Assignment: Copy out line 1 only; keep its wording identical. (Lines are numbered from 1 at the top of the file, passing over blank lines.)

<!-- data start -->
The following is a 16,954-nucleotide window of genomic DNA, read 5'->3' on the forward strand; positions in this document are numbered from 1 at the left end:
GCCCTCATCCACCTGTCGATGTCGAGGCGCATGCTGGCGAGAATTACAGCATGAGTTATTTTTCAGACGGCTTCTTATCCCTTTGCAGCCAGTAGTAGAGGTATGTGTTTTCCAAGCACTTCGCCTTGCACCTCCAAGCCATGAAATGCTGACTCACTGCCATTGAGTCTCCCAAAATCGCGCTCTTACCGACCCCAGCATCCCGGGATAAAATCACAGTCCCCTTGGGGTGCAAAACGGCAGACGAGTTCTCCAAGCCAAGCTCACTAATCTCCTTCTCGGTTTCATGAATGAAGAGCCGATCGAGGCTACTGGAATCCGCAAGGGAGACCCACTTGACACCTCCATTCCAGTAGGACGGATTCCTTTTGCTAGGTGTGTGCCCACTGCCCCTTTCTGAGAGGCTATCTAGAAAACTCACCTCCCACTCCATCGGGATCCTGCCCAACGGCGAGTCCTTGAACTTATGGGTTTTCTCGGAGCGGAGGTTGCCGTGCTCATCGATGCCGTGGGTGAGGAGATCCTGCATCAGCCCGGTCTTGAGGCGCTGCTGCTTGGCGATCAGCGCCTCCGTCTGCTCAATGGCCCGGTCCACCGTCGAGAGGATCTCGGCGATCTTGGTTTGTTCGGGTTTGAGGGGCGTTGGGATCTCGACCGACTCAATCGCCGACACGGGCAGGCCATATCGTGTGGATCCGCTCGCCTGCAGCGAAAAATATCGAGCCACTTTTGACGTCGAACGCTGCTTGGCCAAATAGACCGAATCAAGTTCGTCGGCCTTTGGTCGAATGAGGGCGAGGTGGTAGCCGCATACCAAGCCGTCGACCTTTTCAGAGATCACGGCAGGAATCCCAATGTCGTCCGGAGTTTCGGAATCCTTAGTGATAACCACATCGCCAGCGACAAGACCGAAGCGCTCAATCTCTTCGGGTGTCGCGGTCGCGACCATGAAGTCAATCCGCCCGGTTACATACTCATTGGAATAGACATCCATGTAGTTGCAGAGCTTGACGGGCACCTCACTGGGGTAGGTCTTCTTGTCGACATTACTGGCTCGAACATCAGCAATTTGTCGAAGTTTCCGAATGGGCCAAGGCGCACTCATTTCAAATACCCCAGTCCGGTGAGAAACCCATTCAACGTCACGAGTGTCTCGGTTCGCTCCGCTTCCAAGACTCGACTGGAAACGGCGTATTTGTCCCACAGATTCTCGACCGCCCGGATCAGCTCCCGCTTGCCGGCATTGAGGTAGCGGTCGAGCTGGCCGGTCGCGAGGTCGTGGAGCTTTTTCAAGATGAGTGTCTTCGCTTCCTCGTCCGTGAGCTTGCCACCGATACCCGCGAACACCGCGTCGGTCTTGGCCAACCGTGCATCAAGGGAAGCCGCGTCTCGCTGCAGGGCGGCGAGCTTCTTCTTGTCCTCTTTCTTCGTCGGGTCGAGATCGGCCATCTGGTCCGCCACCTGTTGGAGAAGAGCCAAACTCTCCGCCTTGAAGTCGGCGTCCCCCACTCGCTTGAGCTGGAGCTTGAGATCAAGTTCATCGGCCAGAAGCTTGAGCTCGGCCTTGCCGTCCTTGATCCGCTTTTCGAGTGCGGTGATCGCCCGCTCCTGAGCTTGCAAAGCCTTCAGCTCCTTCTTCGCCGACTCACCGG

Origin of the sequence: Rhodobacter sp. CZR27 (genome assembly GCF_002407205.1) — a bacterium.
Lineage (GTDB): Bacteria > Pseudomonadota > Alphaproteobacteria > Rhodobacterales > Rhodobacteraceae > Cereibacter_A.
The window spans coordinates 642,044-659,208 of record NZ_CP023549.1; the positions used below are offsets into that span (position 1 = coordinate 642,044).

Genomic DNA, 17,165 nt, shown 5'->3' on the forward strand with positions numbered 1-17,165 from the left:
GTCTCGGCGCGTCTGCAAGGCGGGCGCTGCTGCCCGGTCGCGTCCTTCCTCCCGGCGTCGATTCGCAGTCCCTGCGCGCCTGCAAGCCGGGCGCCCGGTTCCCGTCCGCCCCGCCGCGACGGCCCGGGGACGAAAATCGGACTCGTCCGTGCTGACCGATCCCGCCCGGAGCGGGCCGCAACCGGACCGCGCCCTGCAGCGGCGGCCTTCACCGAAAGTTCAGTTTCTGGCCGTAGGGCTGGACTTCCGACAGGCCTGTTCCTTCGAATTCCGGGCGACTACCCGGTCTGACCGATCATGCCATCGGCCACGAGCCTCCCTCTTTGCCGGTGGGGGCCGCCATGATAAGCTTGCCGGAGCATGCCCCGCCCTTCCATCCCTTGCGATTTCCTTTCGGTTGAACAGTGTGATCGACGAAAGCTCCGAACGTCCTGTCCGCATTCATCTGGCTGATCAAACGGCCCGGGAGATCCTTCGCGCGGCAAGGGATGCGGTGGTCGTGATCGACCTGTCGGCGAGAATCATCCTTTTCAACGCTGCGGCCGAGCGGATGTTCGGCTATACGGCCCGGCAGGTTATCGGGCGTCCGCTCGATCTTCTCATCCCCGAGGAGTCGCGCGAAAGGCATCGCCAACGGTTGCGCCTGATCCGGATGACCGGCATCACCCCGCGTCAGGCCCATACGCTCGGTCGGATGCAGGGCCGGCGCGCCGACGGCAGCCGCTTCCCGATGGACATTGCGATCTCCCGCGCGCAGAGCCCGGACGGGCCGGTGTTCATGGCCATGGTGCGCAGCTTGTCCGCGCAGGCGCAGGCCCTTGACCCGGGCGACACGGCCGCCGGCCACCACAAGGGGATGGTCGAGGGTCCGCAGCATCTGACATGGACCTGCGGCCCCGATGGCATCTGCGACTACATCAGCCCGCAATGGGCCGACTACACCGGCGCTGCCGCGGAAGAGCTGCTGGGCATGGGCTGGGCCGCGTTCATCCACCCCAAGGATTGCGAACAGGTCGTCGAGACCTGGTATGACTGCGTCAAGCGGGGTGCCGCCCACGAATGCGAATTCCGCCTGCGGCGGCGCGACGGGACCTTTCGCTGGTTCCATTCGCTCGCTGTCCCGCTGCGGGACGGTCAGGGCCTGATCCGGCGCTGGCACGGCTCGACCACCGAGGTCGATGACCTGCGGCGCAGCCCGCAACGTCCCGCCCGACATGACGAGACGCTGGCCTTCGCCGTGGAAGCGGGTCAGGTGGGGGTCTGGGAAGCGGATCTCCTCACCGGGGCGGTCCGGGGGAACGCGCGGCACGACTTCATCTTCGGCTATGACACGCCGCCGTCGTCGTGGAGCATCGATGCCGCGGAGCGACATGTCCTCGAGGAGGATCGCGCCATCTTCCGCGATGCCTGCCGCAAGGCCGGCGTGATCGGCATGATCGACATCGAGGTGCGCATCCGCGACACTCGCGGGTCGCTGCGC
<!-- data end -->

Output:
The following is a 16,954-nucleotide window of genomic DNA, read 5'->3' on the forward strand; positions in this document are numbered from 1 at the left end: